Mayor strikes deal with Chávez
The point at which President Hugo Chávez decided that London should serve as a model for services and governance in Caracas was not immediately apparent. He came in May, visited City Hall amid much controversy and fanfare, and was soon gone.
But the result of his visit is likely to be an extraordinary deal struck with London’s mayor, Ken Livingstone, that would see Caracas benefit from the capital’s expertise in policing, tourism, transport, housing and waste disposal.
London, meanwhile, would gain the obvious asset the Venezuelans have to give: cheap oil. Possibly more than a million barrels of the stuff.
South American diesel would be supplied by Venezuela—the world’s fifth-largest oil exporter—as fuel for some of the capital’s 8 000 buses, particularly those services most used by the poor.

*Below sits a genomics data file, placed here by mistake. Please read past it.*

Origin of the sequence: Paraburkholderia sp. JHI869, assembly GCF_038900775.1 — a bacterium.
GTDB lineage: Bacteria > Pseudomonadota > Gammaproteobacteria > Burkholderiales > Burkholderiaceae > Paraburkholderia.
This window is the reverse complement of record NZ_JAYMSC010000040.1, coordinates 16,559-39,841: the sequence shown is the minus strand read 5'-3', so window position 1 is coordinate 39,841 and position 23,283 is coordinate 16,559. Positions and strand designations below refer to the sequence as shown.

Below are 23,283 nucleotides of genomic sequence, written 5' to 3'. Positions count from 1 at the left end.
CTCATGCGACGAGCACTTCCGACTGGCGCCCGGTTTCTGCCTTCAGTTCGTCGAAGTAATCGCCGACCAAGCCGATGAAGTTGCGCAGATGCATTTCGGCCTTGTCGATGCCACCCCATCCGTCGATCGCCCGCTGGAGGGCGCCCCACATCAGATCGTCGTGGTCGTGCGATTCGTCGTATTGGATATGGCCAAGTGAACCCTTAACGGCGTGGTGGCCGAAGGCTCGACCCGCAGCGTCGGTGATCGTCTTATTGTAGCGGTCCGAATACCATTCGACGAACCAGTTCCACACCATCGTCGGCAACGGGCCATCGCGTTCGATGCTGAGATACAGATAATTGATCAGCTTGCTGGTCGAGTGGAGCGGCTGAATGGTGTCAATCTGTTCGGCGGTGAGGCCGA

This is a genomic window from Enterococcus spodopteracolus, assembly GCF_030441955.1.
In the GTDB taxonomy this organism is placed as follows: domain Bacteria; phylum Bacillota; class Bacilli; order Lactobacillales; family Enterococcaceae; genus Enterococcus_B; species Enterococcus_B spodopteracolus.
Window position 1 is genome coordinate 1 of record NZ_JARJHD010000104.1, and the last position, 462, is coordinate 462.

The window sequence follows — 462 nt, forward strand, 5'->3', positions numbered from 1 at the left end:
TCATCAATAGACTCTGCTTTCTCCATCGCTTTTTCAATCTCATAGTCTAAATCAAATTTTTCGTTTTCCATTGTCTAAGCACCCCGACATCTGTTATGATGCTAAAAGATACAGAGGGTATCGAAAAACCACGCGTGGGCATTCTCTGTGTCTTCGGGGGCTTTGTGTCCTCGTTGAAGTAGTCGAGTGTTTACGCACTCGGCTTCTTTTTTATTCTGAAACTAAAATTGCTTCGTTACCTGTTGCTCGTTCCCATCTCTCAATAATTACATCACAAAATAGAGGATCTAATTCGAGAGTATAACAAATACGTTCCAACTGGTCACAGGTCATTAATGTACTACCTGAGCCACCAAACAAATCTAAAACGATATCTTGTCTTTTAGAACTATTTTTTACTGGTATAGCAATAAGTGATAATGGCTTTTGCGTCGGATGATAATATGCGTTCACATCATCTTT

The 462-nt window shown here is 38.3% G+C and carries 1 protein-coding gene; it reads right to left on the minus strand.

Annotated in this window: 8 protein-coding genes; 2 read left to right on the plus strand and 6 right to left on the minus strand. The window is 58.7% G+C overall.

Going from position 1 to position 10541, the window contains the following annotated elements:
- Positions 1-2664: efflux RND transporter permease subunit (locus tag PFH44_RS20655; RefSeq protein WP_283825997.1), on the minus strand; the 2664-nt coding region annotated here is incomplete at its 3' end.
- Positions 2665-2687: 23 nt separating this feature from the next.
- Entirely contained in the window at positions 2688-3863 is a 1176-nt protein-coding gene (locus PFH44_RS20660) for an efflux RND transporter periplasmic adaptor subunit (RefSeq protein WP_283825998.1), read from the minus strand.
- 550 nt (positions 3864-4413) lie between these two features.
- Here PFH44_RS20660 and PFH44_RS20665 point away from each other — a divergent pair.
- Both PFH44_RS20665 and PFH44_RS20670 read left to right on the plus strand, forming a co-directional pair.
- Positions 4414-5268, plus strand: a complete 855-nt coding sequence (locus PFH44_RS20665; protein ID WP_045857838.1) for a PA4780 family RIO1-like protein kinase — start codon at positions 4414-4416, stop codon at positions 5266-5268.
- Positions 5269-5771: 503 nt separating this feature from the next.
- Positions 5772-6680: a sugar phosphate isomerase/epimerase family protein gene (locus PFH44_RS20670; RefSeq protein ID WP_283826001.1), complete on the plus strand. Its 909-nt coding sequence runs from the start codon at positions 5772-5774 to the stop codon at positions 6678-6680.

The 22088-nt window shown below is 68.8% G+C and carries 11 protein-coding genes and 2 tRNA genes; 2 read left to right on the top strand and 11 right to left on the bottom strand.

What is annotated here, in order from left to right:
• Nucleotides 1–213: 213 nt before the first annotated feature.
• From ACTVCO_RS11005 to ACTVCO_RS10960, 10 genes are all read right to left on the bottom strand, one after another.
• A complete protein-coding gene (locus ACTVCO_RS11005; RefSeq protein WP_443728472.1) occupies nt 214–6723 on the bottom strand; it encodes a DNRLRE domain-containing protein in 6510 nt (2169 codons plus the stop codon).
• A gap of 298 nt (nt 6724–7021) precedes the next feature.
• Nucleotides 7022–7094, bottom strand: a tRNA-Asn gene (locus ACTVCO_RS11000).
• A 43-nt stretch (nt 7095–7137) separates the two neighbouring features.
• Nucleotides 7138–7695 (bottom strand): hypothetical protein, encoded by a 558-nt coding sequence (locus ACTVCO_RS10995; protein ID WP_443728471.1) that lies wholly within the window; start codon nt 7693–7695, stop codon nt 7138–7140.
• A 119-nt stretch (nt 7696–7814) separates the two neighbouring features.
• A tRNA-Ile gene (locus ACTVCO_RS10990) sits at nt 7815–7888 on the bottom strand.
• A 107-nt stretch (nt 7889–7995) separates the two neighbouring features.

The exchange arises from the high-profile offer Chávez made to London in May.
Since then officials have been meeting to bring the deal about.
Last week Livingstone confirmed that the agreement was in the making, and finer details were being thrashed out.
But opponents on the London assembly are unconvinced. Angie Bray, the leader of London’s Tories, dismissed the scheme as a “socialist propaganda fest’‘.
Mike Tuffrey, the leader of the Liberal Democrats in London, said the deal smacked of aid, not trade. “This reduces us to the status of a Third World barter economy. We should be weaning ourselves off fossil fuels, not trying to get them at subsidised prices from Venezuela.’’—